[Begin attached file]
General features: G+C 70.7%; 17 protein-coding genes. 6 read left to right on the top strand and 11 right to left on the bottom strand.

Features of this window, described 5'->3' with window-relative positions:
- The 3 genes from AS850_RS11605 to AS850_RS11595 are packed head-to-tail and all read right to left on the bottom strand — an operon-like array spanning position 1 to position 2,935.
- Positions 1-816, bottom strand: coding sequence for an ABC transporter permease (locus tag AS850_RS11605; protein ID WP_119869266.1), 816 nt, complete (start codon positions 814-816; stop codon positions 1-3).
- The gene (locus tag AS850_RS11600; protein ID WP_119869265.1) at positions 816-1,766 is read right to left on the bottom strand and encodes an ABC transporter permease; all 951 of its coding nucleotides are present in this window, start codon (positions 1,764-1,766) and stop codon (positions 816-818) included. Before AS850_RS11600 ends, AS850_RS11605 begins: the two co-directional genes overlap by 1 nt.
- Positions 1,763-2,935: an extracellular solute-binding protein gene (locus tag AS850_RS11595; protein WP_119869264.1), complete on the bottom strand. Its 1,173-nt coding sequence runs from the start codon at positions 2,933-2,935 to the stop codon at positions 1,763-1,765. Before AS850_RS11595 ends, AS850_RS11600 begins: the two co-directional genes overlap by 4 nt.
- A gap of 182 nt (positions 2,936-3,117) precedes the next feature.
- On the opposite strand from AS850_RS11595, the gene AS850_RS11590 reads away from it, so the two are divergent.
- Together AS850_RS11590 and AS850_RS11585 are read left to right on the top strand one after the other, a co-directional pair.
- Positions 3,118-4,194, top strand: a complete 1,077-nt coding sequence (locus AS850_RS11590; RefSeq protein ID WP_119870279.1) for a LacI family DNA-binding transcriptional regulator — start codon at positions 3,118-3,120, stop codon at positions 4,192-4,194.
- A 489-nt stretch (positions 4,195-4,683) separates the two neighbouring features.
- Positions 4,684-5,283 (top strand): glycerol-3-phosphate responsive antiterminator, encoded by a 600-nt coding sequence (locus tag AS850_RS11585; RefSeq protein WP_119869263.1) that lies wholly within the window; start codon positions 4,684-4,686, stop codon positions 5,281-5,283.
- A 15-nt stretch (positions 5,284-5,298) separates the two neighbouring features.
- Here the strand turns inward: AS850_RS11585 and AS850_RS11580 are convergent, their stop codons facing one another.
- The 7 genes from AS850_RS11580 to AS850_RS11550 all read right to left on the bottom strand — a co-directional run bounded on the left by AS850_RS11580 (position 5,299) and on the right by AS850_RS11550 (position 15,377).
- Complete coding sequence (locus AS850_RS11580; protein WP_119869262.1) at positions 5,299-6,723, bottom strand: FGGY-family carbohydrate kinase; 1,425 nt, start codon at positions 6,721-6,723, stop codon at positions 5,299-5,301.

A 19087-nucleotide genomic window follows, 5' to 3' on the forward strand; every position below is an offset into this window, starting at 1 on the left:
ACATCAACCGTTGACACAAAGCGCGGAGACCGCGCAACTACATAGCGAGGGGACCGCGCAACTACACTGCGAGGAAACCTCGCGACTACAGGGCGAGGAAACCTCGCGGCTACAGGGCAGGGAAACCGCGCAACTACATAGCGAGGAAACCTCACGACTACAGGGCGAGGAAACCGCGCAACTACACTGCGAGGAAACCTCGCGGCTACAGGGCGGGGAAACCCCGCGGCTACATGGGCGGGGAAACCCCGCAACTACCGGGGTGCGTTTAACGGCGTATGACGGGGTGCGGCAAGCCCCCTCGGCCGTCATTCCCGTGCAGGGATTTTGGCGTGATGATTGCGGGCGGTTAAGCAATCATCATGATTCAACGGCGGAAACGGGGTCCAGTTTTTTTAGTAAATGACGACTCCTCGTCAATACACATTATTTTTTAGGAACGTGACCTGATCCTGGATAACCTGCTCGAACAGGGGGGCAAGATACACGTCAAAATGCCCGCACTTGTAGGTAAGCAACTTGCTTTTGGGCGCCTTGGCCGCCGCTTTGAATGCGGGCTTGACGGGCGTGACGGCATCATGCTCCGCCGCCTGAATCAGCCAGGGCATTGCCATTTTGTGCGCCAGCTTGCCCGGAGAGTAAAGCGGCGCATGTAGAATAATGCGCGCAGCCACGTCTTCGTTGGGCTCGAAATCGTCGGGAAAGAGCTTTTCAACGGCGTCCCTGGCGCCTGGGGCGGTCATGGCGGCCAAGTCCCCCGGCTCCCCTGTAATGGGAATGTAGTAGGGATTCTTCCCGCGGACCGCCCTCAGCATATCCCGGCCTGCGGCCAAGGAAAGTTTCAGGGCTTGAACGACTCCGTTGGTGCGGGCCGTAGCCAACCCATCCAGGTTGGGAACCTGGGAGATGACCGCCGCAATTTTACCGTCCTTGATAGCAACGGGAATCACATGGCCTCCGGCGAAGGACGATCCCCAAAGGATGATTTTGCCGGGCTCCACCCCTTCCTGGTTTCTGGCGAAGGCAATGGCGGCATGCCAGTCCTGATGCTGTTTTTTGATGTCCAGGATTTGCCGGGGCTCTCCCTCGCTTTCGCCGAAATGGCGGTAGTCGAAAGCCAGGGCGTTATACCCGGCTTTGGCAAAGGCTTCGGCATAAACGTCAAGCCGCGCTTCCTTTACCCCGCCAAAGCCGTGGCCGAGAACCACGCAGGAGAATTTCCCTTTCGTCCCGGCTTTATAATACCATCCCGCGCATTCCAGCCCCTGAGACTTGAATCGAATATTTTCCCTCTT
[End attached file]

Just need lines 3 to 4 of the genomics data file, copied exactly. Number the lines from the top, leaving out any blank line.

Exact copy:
- The 3 genes from AS850_RS11605 to AS850_RS11595 are packed head-to-tail and all read right to left on the bottom strand — an operon-like array spanning position 1 to position 2,935.
- Positions 1-816, bottom strand: coding sequence for an ABC transporter permease (locus tag AS850_RS11605; protein ID WP_119869266.1), 816 nt, complete (start codon positions 814-816; stop codon positions 1-3).